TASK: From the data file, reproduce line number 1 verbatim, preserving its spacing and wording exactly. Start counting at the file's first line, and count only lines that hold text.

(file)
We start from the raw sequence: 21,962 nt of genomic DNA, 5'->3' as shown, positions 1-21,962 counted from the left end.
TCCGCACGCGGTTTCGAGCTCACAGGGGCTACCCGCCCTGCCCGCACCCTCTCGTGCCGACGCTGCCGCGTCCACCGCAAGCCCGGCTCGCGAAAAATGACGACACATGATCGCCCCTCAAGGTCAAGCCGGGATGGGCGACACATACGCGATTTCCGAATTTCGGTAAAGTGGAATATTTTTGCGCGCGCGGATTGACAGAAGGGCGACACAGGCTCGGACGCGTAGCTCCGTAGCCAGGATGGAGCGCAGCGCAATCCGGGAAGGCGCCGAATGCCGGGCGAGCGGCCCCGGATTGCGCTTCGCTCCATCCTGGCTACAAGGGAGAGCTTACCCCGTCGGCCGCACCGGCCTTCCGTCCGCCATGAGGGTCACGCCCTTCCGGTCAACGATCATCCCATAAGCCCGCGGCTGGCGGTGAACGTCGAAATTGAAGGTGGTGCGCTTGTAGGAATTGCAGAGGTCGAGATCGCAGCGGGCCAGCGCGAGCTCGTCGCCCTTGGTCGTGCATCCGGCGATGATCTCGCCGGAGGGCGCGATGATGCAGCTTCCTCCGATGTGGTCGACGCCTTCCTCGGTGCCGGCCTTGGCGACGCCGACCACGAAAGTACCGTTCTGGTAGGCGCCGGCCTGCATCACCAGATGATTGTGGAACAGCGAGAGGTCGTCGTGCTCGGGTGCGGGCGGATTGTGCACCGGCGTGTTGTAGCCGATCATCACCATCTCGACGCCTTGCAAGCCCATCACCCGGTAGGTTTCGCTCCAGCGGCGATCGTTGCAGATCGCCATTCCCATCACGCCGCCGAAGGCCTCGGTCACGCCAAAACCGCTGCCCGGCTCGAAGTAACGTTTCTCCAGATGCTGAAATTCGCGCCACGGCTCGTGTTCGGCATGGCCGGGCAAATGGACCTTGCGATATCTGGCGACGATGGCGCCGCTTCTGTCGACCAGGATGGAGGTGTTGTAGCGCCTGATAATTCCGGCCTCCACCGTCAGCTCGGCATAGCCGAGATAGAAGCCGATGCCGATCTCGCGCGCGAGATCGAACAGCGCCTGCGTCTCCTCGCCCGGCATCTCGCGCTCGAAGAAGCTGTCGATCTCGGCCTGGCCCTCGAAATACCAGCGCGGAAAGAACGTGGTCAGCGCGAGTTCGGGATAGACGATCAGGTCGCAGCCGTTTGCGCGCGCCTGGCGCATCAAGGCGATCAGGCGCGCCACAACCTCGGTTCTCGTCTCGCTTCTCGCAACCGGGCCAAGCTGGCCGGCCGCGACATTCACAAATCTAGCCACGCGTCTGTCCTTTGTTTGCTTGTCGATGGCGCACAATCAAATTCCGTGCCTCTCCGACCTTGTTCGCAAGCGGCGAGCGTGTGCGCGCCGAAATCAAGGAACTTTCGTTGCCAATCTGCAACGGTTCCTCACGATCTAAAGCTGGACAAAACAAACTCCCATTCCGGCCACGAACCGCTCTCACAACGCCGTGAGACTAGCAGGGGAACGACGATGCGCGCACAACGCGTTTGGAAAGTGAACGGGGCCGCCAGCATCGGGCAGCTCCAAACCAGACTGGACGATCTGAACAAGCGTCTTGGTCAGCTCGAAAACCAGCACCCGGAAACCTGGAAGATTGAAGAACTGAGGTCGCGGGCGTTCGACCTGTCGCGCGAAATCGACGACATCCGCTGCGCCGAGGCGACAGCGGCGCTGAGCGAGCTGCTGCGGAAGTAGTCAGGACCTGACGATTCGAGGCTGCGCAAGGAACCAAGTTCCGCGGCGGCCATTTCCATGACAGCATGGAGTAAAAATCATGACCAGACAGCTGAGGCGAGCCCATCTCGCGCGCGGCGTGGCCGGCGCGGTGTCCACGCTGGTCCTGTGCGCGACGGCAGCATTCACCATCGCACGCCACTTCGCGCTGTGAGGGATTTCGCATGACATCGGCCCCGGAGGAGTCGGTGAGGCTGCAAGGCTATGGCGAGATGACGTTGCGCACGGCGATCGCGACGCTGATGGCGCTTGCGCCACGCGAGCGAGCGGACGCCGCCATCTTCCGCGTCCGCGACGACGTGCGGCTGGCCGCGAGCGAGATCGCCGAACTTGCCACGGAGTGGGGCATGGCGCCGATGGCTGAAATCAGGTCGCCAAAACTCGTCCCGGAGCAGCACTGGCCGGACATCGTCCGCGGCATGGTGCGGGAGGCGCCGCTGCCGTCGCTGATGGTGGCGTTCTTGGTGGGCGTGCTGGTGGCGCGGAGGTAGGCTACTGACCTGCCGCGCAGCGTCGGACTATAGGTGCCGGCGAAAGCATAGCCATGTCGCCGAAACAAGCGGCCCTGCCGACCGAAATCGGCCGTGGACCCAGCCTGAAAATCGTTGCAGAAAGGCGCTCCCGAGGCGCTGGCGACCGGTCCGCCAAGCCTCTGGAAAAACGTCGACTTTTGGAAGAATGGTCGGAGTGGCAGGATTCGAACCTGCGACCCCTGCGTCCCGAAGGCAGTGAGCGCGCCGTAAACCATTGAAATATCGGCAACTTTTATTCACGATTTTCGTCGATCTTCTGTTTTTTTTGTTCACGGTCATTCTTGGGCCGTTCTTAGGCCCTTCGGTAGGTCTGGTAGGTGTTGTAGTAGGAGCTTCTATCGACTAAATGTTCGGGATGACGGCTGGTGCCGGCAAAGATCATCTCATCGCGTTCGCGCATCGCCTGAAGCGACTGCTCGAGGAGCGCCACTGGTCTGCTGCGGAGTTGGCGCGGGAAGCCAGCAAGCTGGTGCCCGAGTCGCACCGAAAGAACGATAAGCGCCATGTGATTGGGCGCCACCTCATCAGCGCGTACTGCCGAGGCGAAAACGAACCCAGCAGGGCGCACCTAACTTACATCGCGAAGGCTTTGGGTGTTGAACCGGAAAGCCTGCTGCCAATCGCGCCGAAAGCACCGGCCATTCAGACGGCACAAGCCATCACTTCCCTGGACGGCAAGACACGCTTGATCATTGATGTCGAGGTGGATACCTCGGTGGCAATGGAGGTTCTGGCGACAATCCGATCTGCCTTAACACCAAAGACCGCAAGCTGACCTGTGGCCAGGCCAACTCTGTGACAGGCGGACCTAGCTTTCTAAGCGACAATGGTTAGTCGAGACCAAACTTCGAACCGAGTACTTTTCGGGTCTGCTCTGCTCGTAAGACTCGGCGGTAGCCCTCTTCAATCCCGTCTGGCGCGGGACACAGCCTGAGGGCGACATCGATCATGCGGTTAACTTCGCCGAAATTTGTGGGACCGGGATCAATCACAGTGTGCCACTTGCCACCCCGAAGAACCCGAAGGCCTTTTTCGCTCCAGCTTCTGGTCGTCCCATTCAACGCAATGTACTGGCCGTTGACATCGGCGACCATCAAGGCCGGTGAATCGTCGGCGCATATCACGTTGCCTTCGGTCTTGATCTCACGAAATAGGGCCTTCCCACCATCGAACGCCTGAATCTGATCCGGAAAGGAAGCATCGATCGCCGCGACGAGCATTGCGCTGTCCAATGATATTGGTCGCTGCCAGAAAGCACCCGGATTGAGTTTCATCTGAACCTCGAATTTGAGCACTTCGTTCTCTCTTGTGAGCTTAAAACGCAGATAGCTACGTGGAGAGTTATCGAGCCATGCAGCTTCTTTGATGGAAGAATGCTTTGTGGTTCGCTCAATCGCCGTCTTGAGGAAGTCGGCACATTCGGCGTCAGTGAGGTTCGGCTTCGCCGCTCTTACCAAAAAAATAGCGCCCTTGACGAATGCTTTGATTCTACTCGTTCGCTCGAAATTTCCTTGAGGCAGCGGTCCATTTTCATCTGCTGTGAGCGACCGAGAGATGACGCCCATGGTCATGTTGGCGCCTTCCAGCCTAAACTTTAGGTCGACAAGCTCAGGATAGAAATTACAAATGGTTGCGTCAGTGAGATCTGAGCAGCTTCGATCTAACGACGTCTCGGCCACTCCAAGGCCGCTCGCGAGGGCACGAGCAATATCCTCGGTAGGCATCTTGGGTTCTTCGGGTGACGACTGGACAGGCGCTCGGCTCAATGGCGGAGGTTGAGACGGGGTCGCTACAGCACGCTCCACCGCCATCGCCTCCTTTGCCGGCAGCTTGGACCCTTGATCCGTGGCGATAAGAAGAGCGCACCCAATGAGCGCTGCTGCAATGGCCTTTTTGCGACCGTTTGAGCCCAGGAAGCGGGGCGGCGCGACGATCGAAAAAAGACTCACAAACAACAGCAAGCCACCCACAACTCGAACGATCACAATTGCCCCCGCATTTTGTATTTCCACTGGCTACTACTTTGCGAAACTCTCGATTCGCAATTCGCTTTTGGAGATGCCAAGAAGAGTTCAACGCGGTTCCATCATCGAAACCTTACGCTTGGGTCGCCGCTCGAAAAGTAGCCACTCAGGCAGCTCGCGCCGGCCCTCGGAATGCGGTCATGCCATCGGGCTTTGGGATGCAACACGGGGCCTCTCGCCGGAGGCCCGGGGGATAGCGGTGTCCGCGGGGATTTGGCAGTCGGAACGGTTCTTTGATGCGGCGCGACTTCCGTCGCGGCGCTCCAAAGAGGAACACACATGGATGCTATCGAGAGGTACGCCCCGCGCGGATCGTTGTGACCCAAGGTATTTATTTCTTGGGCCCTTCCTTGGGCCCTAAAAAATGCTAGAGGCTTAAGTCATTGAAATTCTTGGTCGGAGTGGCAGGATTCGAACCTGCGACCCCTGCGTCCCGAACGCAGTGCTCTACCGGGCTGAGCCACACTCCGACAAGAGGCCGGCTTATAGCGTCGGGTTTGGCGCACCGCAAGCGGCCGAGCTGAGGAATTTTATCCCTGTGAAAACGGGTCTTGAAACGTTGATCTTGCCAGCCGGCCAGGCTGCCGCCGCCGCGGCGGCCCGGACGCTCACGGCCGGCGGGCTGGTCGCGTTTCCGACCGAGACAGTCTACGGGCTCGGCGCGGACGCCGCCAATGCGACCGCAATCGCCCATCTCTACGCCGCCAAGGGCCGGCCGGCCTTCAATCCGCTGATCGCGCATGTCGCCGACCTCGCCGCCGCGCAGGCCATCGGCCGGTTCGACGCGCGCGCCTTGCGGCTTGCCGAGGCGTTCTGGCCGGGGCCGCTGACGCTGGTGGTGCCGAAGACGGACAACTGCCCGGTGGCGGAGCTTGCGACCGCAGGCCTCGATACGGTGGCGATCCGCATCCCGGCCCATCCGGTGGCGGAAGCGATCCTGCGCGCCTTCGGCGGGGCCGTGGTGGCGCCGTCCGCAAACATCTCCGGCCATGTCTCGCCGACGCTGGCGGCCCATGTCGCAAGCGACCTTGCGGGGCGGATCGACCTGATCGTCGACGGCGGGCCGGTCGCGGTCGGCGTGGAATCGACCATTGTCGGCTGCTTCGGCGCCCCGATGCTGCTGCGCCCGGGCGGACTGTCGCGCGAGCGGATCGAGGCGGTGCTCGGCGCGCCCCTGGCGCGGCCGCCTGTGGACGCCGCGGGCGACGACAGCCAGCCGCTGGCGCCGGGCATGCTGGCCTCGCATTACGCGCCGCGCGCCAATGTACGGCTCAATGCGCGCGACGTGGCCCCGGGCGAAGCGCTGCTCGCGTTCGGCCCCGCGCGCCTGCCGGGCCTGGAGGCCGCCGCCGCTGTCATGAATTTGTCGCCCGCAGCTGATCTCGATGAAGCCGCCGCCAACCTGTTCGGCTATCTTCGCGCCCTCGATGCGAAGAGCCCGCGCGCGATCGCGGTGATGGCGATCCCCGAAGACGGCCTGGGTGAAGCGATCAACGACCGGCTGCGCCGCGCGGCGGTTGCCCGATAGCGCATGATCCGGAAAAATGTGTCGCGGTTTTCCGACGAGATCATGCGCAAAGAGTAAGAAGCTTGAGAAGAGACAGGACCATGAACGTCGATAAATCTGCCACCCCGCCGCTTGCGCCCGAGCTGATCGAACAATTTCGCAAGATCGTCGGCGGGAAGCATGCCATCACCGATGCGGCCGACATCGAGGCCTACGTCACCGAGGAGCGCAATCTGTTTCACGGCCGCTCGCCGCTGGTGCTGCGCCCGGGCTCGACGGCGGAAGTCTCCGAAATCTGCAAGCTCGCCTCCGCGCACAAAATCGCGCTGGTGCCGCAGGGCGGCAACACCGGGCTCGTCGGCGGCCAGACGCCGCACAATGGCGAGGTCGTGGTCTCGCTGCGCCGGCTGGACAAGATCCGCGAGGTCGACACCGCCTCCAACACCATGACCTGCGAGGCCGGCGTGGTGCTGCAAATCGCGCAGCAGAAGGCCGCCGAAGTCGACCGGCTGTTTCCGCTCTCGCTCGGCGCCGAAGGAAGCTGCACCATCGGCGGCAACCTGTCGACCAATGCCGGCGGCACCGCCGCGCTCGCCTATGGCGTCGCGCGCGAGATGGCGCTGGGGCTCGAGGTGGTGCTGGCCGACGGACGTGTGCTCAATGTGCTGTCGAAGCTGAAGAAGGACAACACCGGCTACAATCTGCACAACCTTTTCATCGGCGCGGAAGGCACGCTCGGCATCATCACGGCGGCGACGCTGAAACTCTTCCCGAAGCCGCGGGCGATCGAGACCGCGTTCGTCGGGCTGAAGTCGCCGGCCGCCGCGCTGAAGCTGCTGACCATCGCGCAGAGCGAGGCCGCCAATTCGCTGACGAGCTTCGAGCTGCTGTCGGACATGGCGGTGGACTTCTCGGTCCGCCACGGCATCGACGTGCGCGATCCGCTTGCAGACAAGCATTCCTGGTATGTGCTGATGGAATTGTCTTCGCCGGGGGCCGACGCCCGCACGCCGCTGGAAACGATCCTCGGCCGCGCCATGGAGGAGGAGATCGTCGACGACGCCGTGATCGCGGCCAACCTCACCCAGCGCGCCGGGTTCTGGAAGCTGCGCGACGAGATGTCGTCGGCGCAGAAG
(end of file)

We start from the raw sequence: 21,962 nt of genomic DNA, 5'->3' as shown, positions 1-21,962 counted from the left end.